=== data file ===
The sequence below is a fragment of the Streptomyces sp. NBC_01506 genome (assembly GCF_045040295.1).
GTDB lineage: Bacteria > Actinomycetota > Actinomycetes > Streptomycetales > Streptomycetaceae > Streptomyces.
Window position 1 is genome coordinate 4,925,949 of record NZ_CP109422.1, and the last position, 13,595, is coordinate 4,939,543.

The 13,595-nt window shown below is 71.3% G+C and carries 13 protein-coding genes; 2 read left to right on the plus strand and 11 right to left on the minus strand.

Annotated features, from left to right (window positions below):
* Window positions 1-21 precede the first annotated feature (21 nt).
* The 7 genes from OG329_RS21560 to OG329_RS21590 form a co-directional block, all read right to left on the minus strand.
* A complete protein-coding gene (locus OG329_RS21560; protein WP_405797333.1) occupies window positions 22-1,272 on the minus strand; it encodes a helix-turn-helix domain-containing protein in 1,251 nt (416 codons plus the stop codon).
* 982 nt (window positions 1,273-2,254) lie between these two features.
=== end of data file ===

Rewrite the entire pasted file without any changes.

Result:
The sequence below is a fragment of the Streptomyces sp. NBC_01506 genome (assembly GCF_045040295.1).
GTDB lineage: Bacteria > Actinomycetota > Actinomycetes > Streptomycetales > Streptomycetaceae > Streptomyces.
Window position 1 is genome coordinate 4,925,949 of record NZ_CP109422.1, and the last position, 13,595, is coordinate 4,939,543.

The 13,595-nt window shown below is 71.3% G+C and carries 13 protein-coding genes; 2 read left to right on the plus strand and 11 right to left on the minus strand.

Annotated features, from left to right (window positions below):
* Window positions 1-21 precede the first annotated feature (21 nt).
* The 7 genes from OG329_RS21560 to OG329_RS21590 form a co-directional block, all read right to left on the minus strand.
* A complete protein-coding gene (locus OG329_RS21560; protein WP_405797333.1) occupies window positions 22-1,272 on the minus strand; it encodes a helix-turn-helix domain-containing protein in 1,251 nt (416 codons plus the stop codon).
* 982 nt (window positions 1,273-2,254) lie between these two features.